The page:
Credit: Sarah Dalton

Whitchurch’s ‘redundant’ train station that some locals don’t even know exists

The station is the least used in Cardiff as locals opt to use two nearby stations

WHITCHURCH train station is set to be transformed as part of the £800m South Wales Metro project – but locals are questioning whether it has become ‘redundant’.

The station, which is actually located in Rhiwbina and not Whitchurch, had 9,310 recorded entries and exits in 2022, which averages around 26 per day – or 13 passengers on a return fare basis. 

This is almost half of the amount of users of Birchgrove, the station with the next lowest figures in Cardiff, according to data from StatsWales.

“I didn’t know it existed,” said Kim Placo Plaza, a Whitchurch resident.

Many Whitchurch residents choose to use Llandaf station instead and question whether the Whitchurch station is even needed.

All station’s figures are back on the rise after they fell during the global pandemic, but Whitchurch’s figures have remained the lowest in Cardiff since 2009. Credit: Sarah Dalton

“I’m not surprised that Whitchurch station is left so unused, it certainly doesn’t serve Whitchurch,” said Bethan Ceri, 38. 

Ms Ceri moved into a flat by Whitchurch Primary School last year but has said she would always opt to use the station in Llandaff North instead. 

“The main problem with Whitchurch railway station is that it’s not in Whitchurch, it’s in Rhiwbina. But Rhiwbina residents already have their own station just a seven minute walk away from the Whitchurch one,” she said.

“I really don’t know why anyone that doesn’t live directly by the station would use it. It would take me 25 minutes to get to Whitchurch station and only six minutes to get to Llandaf station, plus I am three minutes from the main road where buses run every five minutes.”

Whitchurch train station runs Monday to Saturday, with one train going back and forth every 30 minutes along the South Wales Valley line between Coryton and Radyr.

Not all locals were so quick to dismiss the ’empty’ station though.

Ryan Moreland, 36, has lived by the station in the Rhiwbina/Whitchurch area for six years with his guide dog Jamie.

“It is far more than just a train station for me, it’s an integral part of my day-to-day life. Without it, I would be increasingly isolated with even the most basic of tasks becoming even more challenging to access,” he said. 

Mr Moreland’s guide dog, Jamie, is very nervous on buses and has slid the length of the bus several times when the driver has approached corners quickly or come to a sudden stop.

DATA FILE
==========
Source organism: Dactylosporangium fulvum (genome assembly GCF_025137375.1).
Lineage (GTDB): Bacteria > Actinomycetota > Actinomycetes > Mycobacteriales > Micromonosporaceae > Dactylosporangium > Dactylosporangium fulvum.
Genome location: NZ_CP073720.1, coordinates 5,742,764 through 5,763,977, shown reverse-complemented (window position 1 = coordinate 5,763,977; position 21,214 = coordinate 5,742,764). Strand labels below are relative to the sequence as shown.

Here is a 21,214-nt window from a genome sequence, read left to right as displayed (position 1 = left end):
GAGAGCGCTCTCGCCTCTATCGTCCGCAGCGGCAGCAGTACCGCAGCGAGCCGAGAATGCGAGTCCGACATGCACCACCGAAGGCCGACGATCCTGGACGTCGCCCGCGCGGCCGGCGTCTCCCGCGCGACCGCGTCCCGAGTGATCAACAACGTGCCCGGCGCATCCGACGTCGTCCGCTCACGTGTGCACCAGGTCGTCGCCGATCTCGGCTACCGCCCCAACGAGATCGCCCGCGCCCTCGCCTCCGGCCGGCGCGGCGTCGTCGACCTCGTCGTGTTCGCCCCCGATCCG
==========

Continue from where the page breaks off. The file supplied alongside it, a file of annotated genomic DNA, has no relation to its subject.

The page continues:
This makes it very difficult for the guide dog to do his job.

“He’s much more settled on the more rhythmic trains. He really can only manage 5-10 minutes on a bus so it’s just not an option for me.

“If Whitchurch station was closed, I would be extremely limited in how I could get around and would probably have to use taxis which cost more so would further limit my mobility and independence,” Mr Moreland added.

Photo of Ryan Moreland and his guide dog Jamie stood on a train station platform, looking out at the oncoming train.

But for those who are able to choose between stations, many are opting for Llandaf – and not just because of its location.

Jack Fielding, 32, has lived in Whitchurch for just under three years and says the main issues with Whitchurch station are lack of parking, unreliability and limited services.

Photo of Jack Fielding, a resident of Whitchurch wearing a Wales jacket

“It’s the end of the line almost. I imagine Coryton and Whitchurch will generally be underused because they are miles from anywhere and don’t link on to any other line,” Mr Fielding said. 

Whitchurch Councillors are currently fighting to get the station linked directly to Radyr to create a circular route.

“For commuting, I’d probably get the bus or go to Llandaf, as the Whitchurch station is quite a walk away and doesn’t have many transport options,” he added.

Other residents shared similar opinions in the community’s Facebook group.

“It’s my nearest station, but I prefer Llandaf as the trains are more frequent and services more reliable,” said Ceri Derrick in a comment on the group.

“Whitchurch station feels a bit secluded. I would always choose to use Coryton or Rhiwbina, especially if I’m travelling by myself,” added Kathryn Williams.

Credit: Sarah Dalton

For Rhiwbina Councillor, Adrian Robson, the train station’s figures are not a shock. 

“There a series of stations on the Coryton line in close proximity and more needs to be done to promote all of them, including Whitchurch. All the stations are important to residents ,” he said. 

“Many people will not be aware of the pathway running under the A470 linking part of Whitchurch with this station. Increased signage and publicity by both Cardiff Council and Transport for Wales must be undertaken to show how easy it is to get to this station. 

“We also call on Transport for Wales to bring forward the planned Sunday service for this line and to look at increasing the frequency of trains so that it helps to take more cars off the road,” Coun Robson added.

Credit: Sarah Dalton

Although the number of users of the station are back on the rise after they fell due to the Covid-19 pandemic, Whitchurch’s figures have consistently remained the lowest in Cardiff since the count began in 2009.

The South Wales Valley line that runs through Whitchurch station is part of the Core Valley Lines which will be transformed into a South Wales Metro, under new plans by Transport for Wales. 

The Metro will invest £800 million in faster, green trains and will start work this year.